A status-enhancement account of overconfidence
AbstractIn explaining the prevalence of the overconfident belief that one is better than others, prior work has focused on the motive to maintain high self-esteem, abetted by biases in attention, memory, and cognition.An additional possibility is that overconfidence enhances the personâ€™s social status.We tested this status-enhancing account of overconfidence in six studies. Studies 1 through 3 found overconfidence leads to higher social status in both short and longer-term groups, using naturalistic and experimental designs. Study 4 applied a Brunswikian (1956) lens analysis and found that overconfidence leads to a behavioral signature that makes the individual appear competent to others. Studies 5 and 6 measured and experimentally manipulated the desire for status and found that the status motive promotes overconfidence. Together, these studies suggest that people might so often believe they are better than others because it helps them achieve higher social status.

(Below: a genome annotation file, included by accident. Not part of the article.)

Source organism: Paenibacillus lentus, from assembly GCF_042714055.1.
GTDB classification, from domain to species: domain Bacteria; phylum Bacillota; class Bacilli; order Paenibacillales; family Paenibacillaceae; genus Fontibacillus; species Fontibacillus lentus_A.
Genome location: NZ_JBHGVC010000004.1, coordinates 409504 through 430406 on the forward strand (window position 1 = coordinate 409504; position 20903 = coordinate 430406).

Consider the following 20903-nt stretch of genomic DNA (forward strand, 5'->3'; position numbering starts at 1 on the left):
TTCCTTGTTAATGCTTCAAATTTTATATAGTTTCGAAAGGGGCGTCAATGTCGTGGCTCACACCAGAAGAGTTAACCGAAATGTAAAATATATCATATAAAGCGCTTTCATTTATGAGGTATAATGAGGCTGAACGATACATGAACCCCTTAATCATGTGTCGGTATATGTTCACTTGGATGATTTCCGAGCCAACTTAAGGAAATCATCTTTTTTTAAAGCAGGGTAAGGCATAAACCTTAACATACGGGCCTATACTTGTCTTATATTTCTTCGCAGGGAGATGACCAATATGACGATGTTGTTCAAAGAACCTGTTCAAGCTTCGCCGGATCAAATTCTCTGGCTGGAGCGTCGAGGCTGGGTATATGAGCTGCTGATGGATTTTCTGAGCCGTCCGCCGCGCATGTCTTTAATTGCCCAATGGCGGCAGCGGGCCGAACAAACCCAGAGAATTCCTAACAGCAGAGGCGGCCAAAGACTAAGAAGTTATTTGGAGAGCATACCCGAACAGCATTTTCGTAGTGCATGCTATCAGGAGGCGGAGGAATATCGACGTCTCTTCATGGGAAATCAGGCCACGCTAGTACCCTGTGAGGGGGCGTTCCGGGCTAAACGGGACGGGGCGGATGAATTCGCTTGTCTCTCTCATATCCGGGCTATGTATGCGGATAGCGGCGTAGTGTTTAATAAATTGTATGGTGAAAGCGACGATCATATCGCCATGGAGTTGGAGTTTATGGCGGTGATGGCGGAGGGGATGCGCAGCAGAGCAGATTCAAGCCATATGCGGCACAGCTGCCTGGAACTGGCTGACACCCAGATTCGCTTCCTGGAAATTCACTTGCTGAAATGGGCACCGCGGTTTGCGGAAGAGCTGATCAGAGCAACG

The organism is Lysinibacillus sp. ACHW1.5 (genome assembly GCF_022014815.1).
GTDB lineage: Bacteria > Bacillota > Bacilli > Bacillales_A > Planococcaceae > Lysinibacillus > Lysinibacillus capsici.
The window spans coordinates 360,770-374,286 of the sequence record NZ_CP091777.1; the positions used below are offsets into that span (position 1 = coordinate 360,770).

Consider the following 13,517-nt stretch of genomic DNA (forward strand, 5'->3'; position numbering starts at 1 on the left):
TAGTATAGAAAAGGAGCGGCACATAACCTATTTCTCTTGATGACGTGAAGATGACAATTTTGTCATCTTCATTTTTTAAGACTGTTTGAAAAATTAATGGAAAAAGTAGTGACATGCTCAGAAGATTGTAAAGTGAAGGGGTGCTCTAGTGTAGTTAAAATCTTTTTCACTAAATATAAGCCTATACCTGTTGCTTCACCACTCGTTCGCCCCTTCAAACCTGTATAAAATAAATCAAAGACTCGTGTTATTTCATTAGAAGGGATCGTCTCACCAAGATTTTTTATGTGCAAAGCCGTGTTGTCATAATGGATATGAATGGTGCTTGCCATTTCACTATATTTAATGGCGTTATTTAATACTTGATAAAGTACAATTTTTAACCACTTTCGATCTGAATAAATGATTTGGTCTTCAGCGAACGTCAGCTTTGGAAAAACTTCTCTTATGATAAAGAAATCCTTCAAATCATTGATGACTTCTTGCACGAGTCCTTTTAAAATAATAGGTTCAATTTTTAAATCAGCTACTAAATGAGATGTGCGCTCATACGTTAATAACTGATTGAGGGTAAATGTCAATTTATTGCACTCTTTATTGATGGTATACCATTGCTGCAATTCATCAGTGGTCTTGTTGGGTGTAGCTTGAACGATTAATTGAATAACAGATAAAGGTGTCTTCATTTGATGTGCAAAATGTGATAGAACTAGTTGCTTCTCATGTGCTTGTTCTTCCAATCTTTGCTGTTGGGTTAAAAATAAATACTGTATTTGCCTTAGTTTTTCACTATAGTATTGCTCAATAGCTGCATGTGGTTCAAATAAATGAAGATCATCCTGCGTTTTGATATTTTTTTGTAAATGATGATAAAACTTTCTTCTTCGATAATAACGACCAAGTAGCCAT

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Bibliographic InfoPaper provided by Institute of Industrial Relations, UC Berkeley in its series Institute for Research on Labor and Employment, Working Paper Series with number qt6s5812wf.
Date of creation: 02 Mar 2012
Date of revision:
This paper has been announced in the following NEP Reports:
- NEP-ALL-2012-03-28 (All new papers)
- NEP-CBE-2012-03-28 (Cognitive & Behavioural Economics)
- NEP-EXP-2012-03-28 (Experimental Economics)
- NEP-NEU-2012-03-28 (Neuroeconomics)
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